The number of unexplained bruises on my body is growing. This concerns me, because it means that either I'm sustaining more damage than I'd thought (possible, considering the number of places where my skin is cut & torn) or something's going wrong internally. Possibly both. Hopefully it's nothing to worry about.
There seems to be a lot of media coverage on certain coastal cities, but not a whole lot on neighborhoods like mine. I guess our problems just aren't as sexy. I've seen military helicopters flying overhead since last Tuesday, but not they're Apaches armed to the teeth and flying just above treeline. I'd much rather see troop- and load-bearing choppers bringing MREs, water distillers, and medical assistance. Add in the fact that my brother was packing a shotgun when he made his quick trip, telling me to avoid televised news (advice repeated by Aaron upon his return from Arkansas), and I want a weapon... NOW.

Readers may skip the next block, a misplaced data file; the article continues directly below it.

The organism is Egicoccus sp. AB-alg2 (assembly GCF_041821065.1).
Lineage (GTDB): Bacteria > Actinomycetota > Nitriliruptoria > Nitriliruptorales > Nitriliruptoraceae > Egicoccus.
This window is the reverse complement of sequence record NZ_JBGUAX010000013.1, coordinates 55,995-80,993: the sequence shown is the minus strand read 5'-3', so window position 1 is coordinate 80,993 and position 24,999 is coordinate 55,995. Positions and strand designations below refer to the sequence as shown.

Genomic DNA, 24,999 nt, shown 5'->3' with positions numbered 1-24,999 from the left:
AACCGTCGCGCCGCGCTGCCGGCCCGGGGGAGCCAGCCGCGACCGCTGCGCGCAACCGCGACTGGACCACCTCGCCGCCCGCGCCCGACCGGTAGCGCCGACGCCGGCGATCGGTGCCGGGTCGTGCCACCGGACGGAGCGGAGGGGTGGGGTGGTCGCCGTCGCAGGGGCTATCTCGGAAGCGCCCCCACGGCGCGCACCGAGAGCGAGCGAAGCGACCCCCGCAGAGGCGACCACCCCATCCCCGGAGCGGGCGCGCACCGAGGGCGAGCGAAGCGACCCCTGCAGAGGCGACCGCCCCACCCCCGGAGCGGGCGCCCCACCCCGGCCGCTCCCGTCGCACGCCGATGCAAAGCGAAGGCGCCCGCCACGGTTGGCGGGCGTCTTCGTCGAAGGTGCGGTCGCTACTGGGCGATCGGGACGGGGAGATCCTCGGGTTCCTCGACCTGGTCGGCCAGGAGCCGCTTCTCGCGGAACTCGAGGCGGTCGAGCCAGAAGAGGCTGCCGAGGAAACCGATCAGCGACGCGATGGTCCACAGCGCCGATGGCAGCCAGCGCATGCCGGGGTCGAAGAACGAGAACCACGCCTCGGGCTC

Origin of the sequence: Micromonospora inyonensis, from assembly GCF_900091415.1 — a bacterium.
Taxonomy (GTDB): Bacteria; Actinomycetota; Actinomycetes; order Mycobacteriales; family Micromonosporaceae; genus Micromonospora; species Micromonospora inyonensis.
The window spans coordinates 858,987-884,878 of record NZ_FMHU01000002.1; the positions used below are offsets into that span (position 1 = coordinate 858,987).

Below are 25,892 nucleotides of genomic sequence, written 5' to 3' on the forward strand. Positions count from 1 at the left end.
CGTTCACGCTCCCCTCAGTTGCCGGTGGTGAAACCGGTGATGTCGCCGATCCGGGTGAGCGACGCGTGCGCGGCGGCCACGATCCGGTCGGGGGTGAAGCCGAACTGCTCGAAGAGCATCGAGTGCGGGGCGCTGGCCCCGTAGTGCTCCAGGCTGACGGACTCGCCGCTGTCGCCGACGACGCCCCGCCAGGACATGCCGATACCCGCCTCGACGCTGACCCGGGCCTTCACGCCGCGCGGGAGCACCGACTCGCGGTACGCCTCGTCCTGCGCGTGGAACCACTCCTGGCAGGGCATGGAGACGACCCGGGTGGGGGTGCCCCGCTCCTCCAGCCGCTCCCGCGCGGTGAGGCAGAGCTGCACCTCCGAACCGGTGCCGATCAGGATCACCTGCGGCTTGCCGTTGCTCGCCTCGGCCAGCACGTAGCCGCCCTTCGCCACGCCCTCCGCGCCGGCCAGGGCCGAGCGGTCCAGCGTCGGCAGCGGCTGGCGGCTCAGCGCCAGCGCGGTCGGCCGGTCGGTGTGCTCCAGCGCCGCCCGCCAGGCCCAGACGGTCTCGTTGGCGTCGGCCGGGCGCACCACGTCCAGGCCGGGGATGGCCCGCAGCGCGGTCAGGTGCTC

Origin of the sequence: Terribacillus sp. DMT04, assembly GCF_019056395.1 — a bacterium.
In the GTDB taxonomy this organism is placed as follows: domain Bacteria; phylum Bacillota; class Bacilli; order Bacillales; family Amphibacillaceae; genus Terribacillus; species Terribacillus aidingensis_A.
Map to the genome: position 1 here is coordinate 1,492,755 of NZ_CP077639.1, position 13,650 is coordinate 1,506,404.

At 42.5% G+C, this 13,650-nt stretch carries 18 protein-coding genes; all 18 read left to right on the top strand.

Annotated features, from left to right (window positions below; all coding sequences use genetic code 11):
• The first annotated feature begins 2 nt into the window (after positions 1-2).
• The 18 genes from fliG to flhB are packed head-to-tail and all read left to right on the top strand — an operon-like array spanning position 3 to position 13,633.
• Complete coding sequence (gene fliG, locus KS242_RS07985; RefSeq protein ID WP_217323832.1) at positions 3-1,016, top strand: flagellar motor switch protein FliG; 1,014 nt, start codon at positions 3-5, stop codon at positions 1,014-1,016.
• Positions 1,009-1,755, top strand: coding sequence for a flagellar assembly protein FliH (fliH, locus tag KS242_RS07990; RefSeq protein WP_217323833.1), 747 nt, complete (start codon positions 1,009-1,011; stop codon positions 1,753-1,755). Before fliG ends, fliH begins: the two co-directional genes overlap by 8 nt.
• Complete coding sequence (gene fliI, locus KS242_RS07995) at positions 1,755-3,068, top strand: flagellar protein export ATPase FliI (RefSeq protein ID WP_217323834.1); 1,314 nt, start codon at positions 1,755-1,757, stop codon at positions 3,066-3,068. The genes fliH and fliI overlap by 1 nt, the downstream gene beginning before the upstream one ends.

I do appreciate some of the side-effects of all this. No power for miles means less light pollution, so stargazing has been considerably more gratifying. As power slowly returns to nearby towns, it's already fading, sadly. If you've never seen the milky way with the naked eye, you've missed one of the natural wonders of the world, worth a trip to the desert to see.
I've also seen more people on bicycles, and I'm hoping that drivers will begin to think of bicyclists as less odd. And I do tire of the way people tend to treat me as strange for living as though disaster can strike without warning. Now that it has, perhaps some people's attitudes will shift.